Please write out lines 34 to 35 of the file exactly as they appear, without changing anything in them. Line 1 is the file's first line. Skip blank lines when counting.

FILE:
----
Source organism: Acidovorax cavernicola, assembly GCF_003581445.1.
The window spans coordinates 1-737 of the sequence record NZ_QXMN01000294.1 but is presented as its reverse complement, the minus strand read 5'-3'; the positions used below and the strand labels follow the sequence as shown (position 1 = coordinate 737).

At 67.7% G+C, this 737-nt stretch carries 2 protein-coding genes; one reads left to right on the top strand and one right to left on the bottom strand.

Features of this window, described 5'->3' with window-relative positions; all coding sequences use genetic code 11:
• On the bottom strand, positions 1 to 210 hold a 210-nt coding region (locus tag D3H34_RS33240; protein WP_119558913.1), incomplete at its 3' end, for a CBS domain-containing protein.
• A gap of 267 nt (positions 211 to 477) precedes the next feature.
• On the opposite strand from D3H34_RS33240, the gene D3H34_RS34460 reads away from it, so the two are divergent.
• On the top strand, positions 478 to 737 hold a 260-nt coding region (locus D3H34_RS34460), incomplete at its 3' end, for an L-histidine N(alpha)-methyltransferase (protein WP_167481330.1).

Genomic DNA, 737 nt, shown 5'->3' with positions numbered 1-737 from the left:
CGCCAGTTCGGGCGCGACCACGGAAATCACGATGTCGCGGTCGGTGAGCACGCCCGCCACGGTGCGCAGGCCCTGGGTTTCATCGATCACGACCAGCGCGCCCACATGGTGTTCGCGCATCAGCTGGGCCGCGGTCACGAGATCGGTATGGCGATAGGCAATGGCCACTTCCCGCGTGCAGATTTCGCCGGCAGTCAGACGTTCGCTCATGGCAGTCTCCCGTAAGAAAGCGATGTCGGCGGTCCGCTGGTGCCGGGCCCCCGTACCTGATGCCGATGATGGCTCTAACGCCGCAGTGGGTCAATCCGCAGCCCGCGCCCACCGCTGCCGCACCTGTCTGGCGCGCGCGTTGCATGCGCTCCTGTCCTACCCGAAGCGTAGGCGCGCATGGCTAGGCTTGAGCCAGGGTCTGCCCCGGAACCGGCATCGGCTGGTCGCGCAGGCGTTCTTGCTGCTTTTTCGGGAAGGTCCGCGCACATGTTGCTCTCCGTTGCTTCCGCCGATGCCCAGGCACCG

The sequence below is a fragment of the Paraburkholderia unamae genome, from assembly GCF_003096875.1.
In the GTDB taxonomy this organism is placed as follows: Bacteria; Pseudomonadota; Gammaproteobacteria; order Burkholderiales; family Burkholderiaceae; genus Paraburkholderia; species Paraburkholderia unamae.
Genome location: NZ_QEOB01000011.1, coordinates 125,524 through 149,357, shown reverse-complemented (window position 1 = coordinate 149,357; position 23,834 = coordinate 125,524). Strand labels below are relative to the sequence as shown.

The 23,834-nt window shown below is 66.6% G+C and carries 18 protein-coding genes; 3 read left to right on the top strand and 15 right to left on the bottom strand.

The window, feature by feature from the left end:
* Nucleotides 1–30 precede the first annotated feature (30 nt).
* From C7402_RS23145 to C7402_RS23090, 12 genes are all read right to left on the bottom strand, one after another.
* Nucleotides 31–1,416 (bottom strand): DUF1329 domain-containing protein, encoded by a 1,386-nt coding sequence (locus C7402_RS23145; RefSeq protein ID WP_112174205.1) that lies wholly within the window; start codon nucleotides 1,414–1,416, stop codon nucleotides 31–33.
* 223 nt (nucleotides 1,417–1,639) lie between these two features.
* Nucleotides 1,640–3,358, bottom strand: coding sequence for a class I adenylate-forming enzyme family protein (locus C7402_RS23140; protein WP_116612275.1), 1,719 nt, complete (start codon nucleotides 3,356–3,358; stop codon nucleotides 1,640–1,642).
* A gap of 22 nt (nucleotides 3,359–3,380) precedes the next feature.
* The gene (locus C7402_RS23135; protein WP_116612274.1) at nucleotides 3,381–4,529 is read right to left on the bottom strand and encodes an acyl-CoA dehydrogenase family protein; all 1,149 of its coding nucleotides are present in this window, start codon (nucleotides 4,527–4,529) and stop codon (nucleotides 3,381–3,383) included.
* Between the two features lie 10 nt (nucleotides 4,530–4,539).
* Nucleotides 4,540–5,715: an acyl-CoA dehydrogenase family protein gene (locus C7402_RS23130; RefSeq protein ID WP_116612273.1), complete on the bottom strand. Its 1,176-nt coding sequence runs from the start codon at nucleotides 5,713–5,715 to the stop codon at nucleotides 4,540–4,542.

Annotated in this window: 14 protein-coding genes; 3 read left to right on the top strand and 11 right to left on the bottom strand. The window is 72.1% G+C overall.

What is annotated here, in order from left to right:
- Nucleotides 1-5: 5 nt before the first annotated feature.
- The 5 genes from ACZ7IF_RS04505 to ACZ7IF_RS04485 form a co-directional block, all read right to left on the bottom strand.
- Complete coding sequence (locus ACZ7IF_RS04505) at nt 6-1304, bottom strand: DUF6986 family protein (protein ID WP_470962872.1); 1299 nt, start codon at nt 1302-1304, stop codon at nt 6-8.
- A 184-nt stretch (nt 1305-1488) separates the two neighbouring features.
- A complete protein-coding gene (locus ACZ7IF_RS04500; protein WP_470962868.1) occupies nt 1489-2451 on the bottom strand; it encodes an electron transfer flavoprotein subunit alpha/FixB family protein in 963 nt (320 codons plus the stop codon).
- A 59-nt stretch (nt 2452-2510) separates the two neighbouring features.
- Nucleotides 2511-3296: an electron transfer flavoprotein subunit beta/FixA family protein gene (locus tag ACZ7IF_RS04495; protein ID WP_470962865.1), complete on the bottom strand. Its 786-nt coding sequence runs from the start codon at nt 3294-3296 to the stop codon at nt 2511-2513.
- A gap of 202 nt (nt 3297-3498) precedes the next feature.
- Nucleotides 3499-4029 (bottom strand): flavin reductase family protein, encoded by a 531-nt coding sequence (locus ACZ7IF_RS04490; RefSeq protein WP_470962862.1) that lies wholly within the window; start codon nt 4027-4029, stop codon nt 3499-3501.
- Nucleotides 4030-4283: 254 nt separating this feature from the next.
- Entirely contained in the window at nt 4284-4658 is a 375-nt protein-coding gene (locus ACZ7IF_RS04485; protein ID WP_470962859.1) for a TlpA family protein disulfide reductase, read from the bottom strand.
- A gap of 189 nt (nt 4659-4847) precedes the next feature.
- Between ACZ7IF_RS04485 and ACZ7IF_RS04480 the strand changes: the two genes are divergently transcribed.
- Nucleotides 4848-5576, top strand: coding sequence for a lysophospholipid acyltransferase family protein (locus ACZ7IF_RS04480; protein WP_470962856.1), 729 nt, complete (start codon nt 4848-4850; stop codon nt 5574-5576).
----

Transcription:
- A gap of 202 nt (nt 3297-3498) precedes the next feature.
- Nucleotides 3499-4029 (bottom strand): flavin reductase family protein, encoded by a 531-nt coding sequence (locus ACZ7IF_RS04490; RefSeq protein WP_470962862.1) that lies wholly within the window; start codon nt 4027-4029, stop codon nt 3499-3501.